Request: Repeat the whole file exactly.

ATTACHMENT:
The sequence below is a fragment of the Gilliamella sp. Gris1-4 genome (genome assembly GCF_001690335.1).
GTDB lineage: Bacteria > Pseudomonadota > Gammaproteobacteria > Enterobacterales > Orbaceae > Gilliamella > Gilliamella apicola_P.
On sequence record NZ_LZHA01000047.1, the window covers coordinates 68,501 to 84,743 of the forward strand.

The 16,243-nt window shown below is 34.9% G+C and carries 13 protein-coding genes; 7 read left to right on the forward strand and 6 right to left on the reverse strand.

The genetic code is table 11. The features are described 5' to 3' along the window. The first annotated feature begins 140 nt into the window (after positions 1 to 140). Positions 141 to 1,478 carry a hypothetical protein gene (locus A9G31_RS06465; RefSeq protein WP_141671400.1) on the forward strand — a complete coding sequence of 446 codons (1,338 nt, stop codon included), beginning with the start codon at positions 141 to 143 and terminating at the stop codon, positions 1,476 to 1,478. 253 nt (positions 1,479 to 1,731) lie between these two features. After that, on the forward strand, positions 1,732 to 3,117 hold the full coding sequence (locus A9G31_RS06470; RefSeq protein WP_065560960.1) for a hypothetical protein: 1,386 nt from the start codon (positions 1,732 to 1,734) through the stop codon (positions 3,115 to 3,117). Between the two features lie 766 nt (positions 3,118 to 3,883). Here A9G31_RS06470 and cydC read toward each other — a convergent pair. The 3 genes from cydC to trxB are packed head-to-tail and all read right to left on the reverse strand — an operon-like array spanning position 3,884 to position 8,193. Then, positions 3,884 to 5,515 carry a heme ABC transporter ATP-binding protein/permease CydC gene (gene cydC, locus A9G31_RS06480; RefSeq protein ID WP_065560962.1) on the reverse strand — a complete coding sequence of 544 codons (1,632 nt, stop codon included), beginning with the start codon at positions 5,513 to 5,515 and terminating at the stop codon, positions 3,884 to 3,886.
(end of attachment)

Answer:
The sequence below is a fragment of the Gilliamella sp. Gris1-4 genome (genome assembly GCF_001690335.1).
GTDB lineage: Bacteria > Pseudomonadota > Gammaproteobacteria > Enterobacterales > Orbaceae > Gilliamella > Gilliamella apicola_P.
On sequence record NZ_LZHA01000047.1, the window covers coordinates 68,501 to 84,743 of the forward strand.

The 16,243-nt window shown below is 34.9% G+C and carries 13 protein-coding genes; 7 read left to right on the forward strand and 6 right to left on the reverse strand.

The genetic code is table 11. The features are described 5' to 3' along the window. The first annotated feature begins 140 nt into the window (after positions 1 to 140). Positions 141 to 1,478 carry a hypothetical protein gene (locus A9G31_RS06465; RefSeq protein WP_141671400.1) on the forward strand — a complete coding sequence of 446 codons (1,338 nt, stop codon included), beginning with the start codon at positions 141 to 143 and terminating at the stop codon, positions 1,476 to 1,478. 253 nt (positions 1,479 to 1,731) lie between these two features. After that, on the forward strand, positions 1,732 to 3,117 hold the full coding sequence (locus A9G31_RS06470; RefSeq protein WP_065560960.1) for a hypothetical protein: 1,386 nt from the start codon (positions 1,732 to 1,734) through the stop codon (positions 3,115 to 3,117). Between the two features lie 766 nt (positions 3,118 to 3,883). Here A9G31_RS06470 and cydC read toward each other — a convergent pair. The 3 genes from cydC to trxB are packed head-to-tail and all read right to left on the reverse strand — an operon-like array spanning position 3,884 to position 8,193. Then, positions 3,884 to 5,515 carry a heme ABC transporter ATP-binding protein/permease CydC gene (gene cydC, locus A9G31_RS06480; RefSeq protein ID WP_065560962.1) on the reverse strand — a complete coding sequence of 544 codons (1,632 nt, stop codon included), beginning with the start codon at positions 5,513 to 5,515 and terminating at the stop codon, positions 3,884 to 3,886.